From lads to the Spartan Dreggs  

25 November 2016

Roderic Dunnett finds out new things about A. E. Housman

Housman Country: Into the heart of England
Peter Parker
Little, Brown £25
(978-1-4087-0613-8)
Church Times Bookshop £22.50

 

 

THERE is a healthy existing body of Housmaniana: books that explore both the man and his poetry. In this valuable and extensive new offering, however, Peter Parker treads new ground. The book is, in a sense, a successful anthology: there are several tangential areas that he embraces and instructively makes his own.

His first chapter (almost 160 pages) explores fresh, informed connections among the 63 poems of A Shropshire Lad. He usefully details the numerous editions: a tentative start, rising to 13,500 in 1911, and 16,000 in 1918. By the outbreak of the First World War, there was one “in every pocket”, the poet Robert Nichols said.

Views on the man varied. The American writer Robert Lowell observed: “The one poet who most moves me to tears is Housman.” John Berryman commented: “A detestable and miserable man. Arrogant, unspeakably lonely, cruel, but an absolutely marvellous minor poet and a great scholar.”

Some saw Housman as “austere, unapproachable, aloof, impenetrable, taciturn, morose, rude, morbid, misogynistic, self-pitying, even self-loathing”; others, as “clubbable, amusing, a good conversationalist, generous, loyal”. Was he, perhaps, all of these?

In boyhood, he was nicknamed “Mouse”. A. C. Benson, though an admirer, said that he “looked as if he were descended from a long line of maiden aunts”. He was a passionate walker. Curiously, he learned much about Shropshire countryside from a walking colleague from London’s Patent Office. Not Shropshire (”the coldest of English counties”) but Hampstead Heath gave birth to much of A Shropshire Lad.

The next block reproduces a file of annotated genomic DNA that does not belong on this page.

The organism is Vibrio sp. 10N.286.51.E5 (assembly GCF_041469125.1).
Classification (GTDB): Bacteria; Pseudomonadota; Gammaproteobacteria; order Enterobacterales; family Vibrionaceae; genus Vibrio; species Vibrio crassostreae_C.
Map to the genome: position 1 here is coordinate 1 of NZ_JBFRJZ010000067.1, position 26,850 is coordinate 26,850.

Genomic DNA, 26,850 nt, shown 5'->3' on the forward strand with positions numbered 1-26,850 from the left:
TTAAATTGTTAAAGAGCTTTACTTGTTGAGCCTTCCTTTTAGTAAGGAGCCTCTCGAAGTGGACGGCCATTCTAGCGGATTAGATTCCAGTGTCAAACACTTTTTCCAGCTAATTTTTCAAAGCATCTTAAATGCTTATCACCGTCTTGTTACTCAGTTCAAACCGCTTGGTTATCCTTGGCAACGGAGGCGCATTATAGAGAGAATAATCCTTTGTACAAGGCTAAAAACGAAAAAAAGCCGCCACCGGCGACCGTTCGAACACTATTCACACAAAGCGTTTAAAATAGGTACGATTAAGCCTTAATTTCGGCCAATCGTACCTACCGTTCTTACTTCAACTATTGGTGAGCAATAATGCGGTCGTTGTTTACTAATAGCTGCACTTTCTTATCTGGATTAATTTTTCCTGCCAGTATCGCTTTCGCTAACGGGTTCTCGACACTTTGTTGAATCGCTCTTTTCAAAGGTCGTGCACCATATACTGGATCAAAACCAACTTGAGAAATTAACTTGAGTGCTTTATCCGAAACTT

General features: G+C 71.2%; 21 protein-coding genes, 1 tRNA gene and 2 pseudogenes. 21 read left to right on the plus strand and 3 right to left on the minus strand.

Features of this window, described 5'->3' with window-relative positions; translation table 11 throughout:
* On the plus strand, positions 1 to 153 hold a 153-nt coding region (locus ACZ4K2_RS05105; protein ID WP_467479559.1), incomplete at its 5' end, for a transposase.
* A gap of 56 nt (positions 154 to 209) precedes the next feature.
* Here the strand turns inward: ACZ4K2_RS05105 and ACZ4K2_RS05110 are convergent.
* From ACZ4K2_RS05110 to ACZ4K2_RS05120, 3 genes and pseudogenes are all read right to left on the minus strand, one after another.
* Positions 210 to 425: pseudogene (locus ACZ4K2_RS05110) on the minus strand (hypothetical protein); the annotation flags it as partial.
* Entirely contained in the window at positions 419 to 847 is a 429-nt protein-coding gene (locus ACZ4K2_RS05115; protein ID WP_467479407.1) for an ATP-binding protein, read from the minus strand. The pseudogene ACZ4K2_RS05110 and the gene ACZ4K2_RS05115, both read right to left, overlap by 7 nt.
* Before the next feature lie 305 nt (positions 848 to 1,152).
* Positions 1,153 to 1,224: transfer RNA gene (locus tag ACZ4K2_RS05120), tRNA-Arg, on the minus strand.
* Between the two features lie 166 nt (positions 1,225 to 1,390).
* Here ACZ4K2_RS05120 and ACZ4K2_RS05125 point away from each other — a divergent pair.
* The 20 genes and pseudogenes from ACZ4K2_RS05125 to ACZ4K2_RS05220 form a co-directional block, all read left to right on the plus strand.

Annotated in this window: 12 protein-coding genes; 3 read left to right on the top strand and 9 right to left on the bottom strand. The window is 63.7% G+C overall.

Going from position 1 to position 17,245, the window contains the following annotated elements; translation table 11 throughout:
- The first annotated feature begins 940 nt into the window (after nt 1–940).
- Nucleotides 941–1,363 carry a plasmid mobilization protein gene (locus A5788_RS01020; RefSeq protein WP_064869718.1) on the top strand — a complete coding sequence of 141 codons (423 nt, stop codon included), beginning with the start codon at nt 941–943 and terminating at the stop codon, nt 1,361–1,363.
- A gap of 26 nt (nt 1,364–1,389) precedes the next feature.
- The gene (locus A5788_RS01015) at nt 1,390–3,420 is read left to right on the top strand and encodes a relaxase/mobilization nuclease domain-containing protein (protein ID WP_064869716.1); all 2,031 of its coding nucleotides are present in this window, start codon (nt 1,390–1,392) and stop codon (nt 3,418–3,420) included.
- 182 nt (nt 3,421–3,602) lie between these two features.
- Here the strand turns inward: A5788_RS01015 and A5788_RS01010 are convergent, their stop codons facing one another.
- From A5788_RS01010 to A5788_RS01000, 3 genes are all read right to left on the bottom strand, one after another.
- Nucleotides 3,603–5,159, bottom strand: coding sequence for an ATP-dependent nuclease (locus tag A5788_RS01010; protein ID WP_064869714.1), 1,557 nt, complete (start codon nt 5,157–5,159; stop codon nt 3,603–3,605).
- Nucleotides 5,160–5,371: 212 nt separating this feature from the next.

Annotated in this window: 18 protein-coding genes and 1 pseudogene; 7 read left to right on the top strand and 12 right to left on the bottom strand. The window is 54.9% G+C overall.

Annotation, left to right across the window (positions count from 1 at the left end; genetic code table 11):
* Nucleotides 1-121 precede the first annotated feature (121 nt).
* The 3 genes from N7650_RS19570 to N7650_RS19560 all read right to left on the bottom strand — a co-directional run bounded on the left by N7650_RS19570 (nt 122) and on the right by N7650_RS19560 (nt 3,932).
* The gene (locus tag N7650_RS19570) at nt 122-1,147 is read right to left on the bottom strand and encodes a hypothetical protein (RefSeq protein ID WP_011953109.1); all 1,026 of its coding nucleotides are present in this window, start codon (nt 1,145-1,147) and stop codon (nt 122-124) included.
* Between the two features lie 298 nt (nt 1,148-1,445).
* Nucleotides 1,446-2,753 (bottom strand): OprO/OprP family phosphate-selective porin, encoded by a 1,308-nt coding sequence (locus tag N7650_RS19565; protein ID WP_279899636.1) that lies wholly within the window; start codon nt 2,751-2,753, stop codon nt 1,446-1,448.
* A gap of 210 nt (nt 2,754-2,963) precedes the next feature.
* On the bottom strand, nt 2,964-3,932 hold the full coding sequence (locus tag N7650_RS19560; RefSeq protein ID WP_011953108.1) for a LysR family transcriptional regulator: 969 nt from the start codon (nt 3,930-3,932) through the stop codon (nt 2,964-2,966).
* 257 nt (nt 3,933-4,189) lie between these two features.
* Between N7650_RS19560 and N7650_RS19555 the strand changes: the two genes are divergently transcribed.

In one chapter, “English Music”, Parker points to some intriguing rare offerings, including Bernard Herrmann’s A Shropshire Lad for speaker and orchestra; Ernest Farrar’s Three Part Songs; or Wor­cestershire-born Julius Harr­ison’s Bredon Hill: A rhapsody for violin and orchestra.

Britten thought John Ireland’s song cycles “the best of Housman settings”. Parker admits popular music, too, and notes that Housman was set by the band Wild Billy Childish and the Spartan Dreggs. The musician, it is suggested, who most embodies the poet’s spirit is Morrissey, who sympathetically observed: “He lived a solitary ex­istence of monastic pain”.

Brooke, Sassoon, Graves, Owen — all admired Housman (Owen, too, employed the word “lads” to denote vulnerable young men). Although “the faint note of sup­pressed homosexual desire . . . sounds like a muffled drumbeat throughout ASL”, and Auden held him “perfectly to express the sensibility of the male adolescent”, Parker dismisses as unproven sundry biographies that aver that Housman had a demonstrably active sexual life, in France or Italy. The evidence, he asserts, is simply not there.

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